The webcomics blog about webcomics

Gather ‘Round, Childrens, And I’ll Tell You A Story

Once upon a time, there was a guy who made the webcomic Casey And Andy. Then that wrapped up and he tackled a second webcomic, Cheshire Crossing, in big occasional chunks. It was the story of what happened to Dorothy (from Kansas and Oz), Alice (from the English countryside and Wonderland), and Wendy (from London and Neverland), which is a thing that has been tackled by other famed comics writers, but this version had way less underage DP gangbangs.

Then one day he stopped updating. This was about the time he was writing a book that got made into a movie starring Matt Damon, so that turned out okay for him, but some people were wondering if he’d ever get back to his incomplete story.

Wonder no more:

COVER REVEAL! @andyweirauthor’s new graphic novel Cheshire Crossing (illustrated by me!) will be on sale July 9, and available for preorder now:

That from Sarah Andersen, who’s made quite a name for herself in comics of late¹, and although her usual style is a simple B&W scribbly line, she’s capable of much more detailed and less cartoony work. So since 2017, she and the guy (okay, okay, Andy Weir) have been redoing Cheshire Crossing in Andersen’s art (let’s be honest, Weir’s art is best described as functional; compare the original to the rework), and now it’s time to print.

The advantage of being Andy Weir and a BFD with a best seller that gets made (very quickly, I’d add) into a Hollywood blockbuster is that you have an agent, and editors, and publisher and you needn’t go the Kickstarter route when Penguin Random House has your back. Given the lead times in publishing, I’d guess PRH has had this contract since before Weir and Andersen started working together, and that there are likely talks in an advanced state about other forms of media to be made, perhaps awaiting only the July publication date (and the negotiations of myriad rights in the US and abroad)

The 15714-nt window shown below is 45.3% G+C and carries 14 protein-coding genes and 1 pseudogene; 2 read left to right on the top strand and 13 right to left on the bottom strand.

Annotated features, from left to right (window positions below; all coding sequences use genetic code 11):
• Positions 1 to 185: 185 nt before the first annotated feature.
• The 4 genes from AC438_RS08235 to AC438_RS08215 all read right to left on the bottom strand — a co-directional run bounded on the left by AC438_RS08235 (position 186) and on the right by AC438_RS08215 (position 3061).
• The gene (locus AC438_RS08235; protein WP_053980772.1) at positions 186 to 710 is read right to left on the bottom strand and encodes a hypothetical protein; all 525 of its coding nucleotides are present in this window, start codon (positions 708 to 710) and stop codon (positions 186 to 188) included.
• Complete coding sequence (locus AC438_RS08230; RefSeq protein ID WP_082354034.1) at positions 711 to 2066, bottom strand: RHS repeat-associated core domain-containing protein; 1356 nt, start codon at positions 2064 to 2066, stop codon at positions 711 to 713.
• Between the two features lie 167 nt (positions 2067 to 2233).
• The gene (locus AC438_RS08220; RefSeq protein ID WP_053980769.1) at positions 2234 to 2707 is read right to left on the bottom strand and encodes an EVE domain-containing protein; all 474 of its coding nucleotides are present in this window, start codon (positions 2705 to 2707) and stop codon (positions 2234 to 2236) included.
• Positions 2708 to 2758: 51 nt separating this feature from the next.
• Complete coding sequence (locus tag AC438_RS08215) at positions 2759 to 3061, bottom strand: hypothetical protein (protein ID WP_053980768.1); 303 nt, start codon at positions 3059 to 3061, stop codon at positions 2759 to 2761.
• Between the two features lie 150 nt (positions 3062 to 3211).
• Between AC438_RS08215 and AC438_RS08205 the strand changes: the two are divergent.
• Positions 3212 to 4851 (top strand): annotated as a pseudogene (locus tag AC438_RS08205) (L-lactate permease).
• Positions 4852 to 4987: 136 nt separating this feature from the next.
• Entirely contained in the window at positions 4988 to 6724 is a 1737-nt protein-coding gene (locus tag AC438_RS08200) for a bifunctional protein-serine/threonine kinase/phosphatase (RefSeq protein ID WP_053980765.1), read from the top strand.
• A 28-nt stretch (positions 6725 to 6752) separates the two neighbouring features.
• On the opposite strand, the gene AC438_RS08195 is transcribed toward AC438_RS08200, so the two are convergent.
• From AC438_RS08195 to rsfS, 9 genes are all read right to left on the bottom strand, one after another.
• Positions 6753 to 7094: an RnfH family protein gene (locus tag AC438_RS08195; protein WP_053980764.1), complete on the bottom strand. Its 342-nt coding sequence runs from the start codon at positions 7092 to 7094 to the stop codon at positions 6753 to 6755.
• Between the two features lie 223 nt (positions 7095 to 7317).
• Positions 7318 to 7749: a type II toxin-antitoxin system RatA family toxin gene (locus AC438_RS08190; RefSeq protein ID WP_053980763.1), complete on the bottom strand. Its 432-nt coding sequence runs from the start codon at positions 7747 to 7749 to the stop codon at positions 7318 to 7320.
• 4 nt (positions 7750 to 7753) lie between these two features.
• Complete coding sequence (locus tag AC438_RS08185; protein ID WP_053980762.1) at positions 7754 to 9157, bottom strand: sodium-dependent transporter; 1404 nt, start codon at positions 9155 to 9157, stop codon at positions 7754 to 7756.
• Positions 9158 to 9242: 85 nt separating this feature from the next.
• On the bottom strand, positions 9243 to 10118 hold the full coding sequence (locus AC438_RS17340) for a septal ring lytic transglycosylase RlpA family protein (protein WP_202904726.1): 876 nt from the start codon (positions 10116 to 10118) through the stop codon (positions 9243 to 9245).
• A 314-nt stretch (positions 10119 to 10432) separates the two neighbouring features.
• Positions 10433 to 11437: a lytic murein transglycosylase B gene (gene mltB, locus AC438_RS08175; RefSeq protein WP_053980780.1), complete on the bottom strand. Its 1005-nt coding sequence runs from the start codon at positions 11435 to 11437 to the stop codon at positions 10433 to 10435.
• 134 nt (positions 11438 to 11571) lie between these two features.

Still. A big-five publisher doesn’t go stomping on properties that could evoke the ire of the likes of Disney, MGM, and the Great Ormond Hospital; even given the nature of public domain, they could make trouble if they wanted. I’m guessing all Is and Ts are both dotted and crossed, and a phalanx of lawyers have crossed and dotted a few other letters for good measure.

Oh, and one more thing — 120 pages for the book? Weir did four issues averaging 24 pages; there’s a good chunk of story we haven’t seen and that’s been waiting for a decade to be revealed. Just sayin’.

Spam of the day:

My name is Aly and I would like to know if you would have any interest to have your website here at promoted as a resource on our blog

In accordance with the policy suggested by David Malki !, it will cost you fifty bucks to pitch me on your service.

¹ Her entire career has been in the time since Cheshire Crossing stopped updating, in fact.

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